Prior to the 19th century, at least in the United States, habitual alcohol use was not generally viewed as a sin but as a matter of choice, with relatively little ultimate significance (Levine, 1978). The restrictive definition first appeared in the doctrine of the Temperance Movement where it was part of the rhetoric used to change the image of chronic heavy drinking from an indulgence that might be laughed at, ignored, or possibly punished, to something necessarily sick or evil (Levine, 1978; Shaffer, 1985, p. 67). The application of "addiction," in its restrictive sense, to habitual alcohol use was not"… an independent medical or scientific discovery, but … part of a transformation in social thought grounded in fundamental changes in social life — in the structure of society" (Levine, 1978, pp. 165–166).
The restrictive use of "addiction" served diverse motives. It was used by anti-opium reformers in the U.S. apparently to frighten people into abstinence by linking opium with horrifying (and greatly exaggerated) descriptions of withdrawal symptoms (Musto, 1973, chap. 4). Later in the 19th century, the Chinese Empress mounted an anti-opium drive and Theodore Roosevelt seized the opportunity to attack opium, partly to curry favour in the "China Market." The American government supported Chinese opium prohibition at international conferences, pressured other nations to prohibit opium use, and pushed the American Congress to lead the way with national opium prohibition laws. Part of this effort to win public support for opium prohibition entailed dramatizing the concept of addiction (see Musto, 1973, p. 33).
In 19th century England, public health concerns over excessive opium use were inflamed by health professionals who wished to construe opium-eating as an addictive disease that fell within their professional domains (Berridge & Edwards, 1981). This was part of a process of medicalizing various forms of deviance that eventually expanded the domain of the medical profession (Parssinen & Kerner, 1980).
This was also a period of class tension and the English middle classes apparently needed conceptually simple bases for condemning restive segments of the lower class. One basis was created by exaggerating the evils associated with widespread lower class opium use, labelling users as addicts and addiction as something evil or sick (Berridge & Edwards 1981).
The interplay of motives in England has been summarized this way:
Addiction is now defined as an illness because doctors have categorized it thus … It was a process which had its origins in the last quarter of the nineteenth century … but such views were never, however, scientifically autonomous. Their putative objectivity disguised class and moral concerns which precluded an understanding of the social and cultural roots of opium use (Berridge & Edwards, 1981, p. 150).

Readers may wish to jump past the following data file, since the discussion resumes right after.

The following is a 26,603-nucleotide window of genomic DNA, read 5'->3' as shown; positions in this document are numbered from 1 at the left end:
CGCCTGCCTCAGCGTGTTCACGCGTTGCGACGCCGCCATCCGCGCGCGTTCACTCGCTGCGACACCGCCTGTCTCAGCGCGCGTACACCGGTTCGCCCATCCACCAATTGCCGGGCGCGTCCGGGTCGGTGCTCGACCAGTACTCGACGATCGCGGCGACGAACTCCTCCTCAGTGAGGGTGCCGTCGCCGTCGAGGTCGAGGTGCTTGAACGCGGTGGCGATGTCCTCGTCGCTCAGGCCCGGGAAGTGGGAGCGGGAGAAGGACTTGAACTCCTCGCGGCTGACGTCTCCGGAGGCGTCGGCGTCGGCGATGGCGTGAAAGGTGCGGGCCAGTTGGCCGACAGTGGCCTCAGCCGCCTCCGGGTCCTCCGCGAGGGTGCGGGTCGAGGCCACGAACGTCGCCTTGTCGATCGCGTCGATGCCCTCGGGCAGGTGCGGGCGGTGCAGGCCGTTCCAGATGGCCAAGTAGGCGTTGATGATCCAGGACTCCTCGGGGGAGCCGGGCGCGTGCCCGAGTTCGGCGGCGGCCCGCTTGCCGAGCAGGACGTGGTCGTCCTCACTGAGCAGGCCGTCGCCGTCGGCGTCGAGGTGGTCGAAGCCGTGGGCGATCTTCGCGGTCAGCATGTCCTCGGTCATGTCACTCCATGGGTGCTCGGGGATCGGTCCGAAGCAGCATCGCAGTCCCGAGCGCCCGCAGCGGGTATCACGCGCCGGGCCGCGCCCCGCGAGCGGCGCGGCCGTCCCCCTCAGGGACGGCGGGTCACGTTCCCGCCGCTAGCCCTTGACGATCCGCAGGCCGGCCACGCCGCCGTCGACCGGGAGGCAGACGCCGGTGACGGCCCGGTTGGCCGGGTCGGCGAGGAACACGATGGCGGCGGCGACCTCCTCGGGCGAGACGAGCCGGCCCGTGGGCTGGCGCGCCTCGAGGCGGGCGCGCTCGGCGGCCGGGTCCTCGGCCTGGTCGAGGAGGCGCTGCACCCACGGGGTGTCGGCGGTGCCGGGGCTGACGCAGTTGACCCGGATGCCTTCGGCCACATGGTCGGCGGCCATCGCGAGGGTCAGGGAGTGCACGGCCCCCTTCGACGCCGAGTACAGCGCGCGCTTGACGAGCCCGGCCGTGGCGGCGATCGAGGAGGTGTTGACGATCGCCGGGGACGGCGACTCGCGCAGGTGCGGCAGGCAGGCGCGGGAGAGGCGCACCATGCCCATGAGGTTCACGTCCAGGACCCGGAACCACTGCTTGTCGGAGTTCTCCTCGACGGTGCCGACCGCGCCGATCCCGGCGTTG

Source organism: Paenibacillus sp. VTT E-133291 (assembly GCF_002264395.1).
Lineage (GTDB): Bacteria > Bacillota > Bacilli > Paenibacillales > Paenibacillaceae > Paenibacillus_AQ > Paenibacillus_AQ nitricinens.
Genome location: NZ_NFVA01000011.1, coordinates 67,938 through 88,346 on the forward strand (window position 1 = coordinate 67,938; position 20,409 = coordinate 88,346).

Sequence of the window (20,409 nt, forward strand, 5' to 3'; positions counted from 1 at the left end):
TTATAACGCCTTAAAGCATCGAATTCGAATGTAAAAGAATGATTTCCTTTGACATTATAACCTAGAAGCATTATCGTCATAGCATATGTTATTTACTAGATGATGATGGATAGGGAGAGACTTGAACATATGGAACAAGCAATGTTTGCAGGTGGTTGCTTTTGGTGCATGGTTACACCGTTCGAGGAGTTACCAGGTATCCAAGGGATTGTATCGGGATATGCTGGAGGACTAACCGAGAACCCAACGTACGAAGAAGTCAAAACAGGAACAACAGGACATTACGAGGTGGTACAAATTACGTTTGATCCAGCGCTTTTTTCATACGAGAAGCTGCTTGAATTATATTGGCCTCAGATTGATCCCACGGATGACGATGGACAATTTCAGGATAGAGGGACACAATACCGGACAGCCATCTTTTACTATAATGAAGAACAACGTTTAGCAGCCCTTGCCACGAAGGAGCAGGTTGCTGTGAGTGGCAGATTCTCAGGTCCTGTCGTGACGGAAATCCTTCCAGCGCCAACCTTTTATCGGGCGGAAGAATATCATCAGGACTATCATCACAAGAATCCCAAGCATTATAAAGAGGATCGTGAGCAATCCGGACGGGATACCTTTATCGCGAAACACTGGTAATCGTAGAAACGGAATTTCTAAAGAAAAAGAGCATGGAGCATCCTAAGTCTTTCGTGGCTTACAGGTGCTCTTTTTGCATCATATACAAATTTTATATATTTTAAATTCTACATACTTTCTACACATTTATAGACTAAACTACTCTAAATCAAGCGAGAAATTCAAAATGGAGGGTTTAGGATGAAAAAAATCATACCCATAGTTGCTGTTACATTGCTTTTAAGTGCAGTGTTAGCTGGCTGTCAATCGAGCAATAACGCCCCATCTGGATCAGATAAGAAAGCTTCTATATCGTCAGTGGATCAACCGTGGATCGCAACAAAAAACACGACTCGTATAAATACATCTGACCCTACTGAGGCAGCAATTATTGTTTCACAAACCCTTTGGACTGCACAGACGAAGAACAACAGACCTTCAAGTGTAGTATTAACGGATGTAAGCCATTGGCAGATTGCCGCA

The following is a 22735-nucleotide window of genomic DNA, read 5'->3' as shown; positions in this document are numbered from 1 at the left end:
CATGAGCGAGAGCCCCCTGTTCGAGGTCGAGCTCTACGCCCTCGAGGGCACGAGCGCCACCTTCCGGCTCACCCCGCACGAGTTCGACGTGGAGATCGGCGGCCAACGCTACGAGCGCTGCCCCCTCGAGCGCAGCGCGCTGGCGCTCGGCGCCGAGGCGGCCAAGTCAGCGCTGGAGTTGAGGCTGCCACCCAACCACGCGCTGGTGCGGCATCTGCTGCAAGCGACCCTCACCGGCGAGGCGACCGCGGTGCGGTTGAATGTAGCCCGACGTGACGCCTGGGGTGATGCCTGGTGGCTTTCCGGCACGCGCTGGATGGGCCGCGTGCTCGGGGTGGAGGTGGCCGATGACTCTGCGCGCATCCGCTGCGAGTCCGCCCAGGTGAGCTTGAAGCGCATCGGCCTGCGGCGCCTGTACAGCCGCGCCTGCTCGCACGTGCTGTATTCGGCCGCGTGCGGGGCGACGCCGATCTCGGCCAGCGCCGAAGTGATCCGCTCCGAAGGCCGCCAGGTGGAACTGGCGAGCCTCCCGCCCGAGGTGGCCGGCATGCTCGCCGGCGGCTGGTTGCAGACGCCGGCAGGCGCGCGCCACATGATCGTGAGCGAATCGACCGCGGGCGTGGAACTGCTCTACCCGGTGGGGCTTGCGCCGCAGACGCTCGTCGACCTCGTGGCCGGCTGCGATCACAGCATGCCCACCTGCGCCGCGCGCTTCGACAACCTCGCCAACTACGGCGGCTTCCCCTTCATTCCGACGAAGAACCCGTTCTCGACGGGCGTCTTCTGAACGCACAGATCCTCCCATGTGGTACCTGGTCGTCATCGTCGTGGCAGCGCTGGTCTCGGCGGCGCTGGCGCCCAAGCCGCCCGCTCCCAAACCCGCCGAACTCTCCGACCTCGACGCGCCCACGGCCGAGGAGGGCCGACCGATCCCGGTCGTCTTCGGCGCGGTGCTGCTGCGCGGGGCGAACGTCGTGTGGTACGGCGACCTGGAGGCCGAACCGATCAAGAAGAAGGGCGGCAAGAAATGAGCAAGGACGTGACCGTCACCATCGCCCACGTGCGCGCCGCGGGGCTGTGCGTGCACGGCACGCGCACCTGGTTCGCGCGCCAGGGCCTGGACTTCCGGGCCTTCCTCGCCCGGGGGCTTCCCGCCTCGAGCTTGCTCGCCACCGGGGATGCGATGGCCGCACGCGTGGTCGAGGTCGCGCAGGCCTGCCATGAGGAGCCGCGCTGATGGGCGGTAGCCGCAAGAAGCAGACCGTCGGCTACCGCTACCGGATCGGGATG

Manipulating the meaning of "addiction" has continued into the present, with still other motivations:
Images of addiction are in fact consistently and relentlessly marketed — in the nineteenth century to make opium the property of the medical profession. In the twentieth century to justify the position of enforcement agencies or the international control apparatus, or to win tomorrow's research budget. Images compete, and in the process the marketing becomes even more aggressive. The medical and scientific images feed and change the public, administrative and political view, and in return these perceptions give the doctors and scientists the needed support … (Berridge & Edwards, 1981, p. 250).
Although the restrictive definition of addiction flourished, the traditional definition was deeply rooted and never entirely displaced. The consequent co-existence of two dissonant meanings, each with its variations (plus a trivial usage, meaning an ordinary habit), became so confusing that some authorities began to urge abandoning the word altogether (LeDain, 1973; Paton, 1969; Zinberg & Robertson, 1972). In fact, some major scholars have adroitly managed to excise the term entirely from discussions of compulsive drug use (American Psychiatric Association, 1980; Edwards, Arif, & Hodgson, 1982; Vaillant, 1983).
But the word "addiction" has refused to be expunged from the language. The traditional meaning is still widely applied, both in its positive sense (Glasser, 1976; Land, 1971) and its negative sense (Hatterer, 1980; Peele, 1985). Likewise, the restricted meaning can be found in popular literature (Kline, 1985; Gold, 1984) and scientific contexts (Dole & Nyswander, 1980; Smart, 1983). Modern dictionaries generally give both meanings or try to combine them.
Why has this fractured, embattled word survived? Perhaps because it designates, however imperfectly, an important human state that requires a name. Perhaps because proposed substitutes, like "psychological dependence," "physical dependence," "drug abuse," and "substance abuse" introduce new ambiguities (Blackwell, 1985; Peele, 1977; Zinberg, Harding, & Apsler, 1978).
Although the word "addiction" has proved hardy, its ambiguity has almost destroyed its usefulness. The confusion can best be cleared by abandoning the restrictive meaning and addressing the ambiguity in the traditional meaning.